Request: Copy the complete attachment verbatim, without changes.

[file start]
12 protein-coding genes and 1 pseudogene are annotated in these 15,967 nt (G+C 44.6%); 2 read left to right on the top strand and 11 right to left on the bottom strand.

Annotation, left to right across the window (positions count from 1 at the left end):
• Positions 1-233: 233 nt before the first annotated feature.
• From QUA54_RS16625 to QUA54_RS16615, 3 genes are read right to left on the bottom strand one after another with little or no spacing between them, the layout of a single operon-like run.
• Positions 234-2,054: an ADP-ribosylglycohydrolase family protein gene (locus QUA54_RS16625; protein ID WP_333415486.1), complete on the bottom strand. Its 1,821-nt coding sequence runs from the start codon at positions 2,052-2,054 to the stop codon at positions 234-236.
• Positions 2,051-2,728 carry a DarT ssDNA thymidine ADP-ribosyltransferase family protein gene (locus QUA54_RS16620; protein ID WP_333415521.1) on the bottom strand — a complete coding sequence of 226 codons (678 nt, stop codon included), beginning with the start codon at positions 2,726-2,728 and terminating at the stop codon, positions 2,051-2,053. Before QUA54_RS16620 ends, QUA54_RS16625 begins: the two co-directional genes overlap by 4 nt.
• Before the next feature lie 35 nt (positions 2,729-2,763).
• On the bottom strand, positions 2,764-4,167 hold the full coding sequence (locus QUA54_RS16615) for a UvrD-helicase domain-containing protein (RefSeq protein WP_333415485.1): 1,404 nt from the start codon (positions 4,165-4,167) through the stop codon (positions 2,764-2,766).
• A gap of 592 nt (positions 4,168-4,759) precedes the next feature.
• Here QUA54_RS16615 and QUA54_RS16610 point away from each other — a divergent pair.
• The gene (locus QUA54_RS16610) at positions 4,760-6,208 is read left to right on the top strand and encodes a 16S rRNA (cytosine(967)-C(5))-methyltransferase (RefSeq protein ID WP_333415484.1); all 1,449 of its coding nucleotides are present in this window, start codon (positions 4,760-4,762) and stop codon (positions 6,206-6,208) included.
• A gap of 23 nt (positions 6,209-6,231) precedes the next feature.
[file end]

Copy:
12 protein-coding genes and 1 pseudogene are annotated in these 15,967 nt (G+C 44.6%); 2 read left to right on the top strand and 11 right to left on the bottom strand.

Annotation, left to right across the window (positions count from 1 at the left end):
• Positions 1-233: 233 nt before the first annotated feature.
• From QUA54_RS16625 to QUA54_RS16615, 3 genes are read right to left on the bottom strand one after another with little or no spacing between them, the layout of a single operon-like run.
• Positions 234-2,054: an ADP-ribosylglycohydrolase family protein gene (locus QUA54_RS16625; protein ID WP_333415486.1), complete on the bottom strand. Its 1,821-nt coding sequence runs from the start codon at positions 2,052-2,054 to the stop codon at positions 234-236.
• Positions 2,051-2,728 carry a DarT ssDNA thymidine ADP-ribosyltransferase family protein gene (locus QUA54_RS16620; protein ID WP_333415521.1) on the bottom strand — a complete coding sequence of 226 codons (678 nt, stop codon included), beginning with the start codon at positions 2,726-2,728 and terminating at the stop codon, positions 2,051-2,053. Before QUA54_RS16620 ends, QUA54_RS16625 begins: the two co-directional genes overlap by 4 nt.
• Before the next feature lie 35 nt (positions 2,729-2,763).
• On the bottom strand, positions 2,764-4,167 hold the full coding sequence (locus QUA54_RS16615) for a UvrD-helicase domain-containing protein (RefSeq protein WP_333415485.1): 1,404 nt from the start codon (positions 4,165-4,167) through the stop codon (positions 2,764-2,766).
• A gap of 592 nt (positions 4,168-4,759) precedes the next feature.
• Here QUA54_RS16615 and QUA54_RS16610 point away from each other — a divergent pair.
• The gene (locus QUA54_RS16610) at positions 4,760-6,208 is read left to right on the top strand and encodes a 16S rRNA (cytosine(967)-C(5))-methyltransferase (RefSeq protein ID WP_333415484.1); all 1,449 of its coding nucleotides are present in this window, start codon (positions 4,760-4,762) and stop codon (positions 6,206-6,208) included.
• A gap of 23 nt (positions 6,209-6,231) precedes the next feature.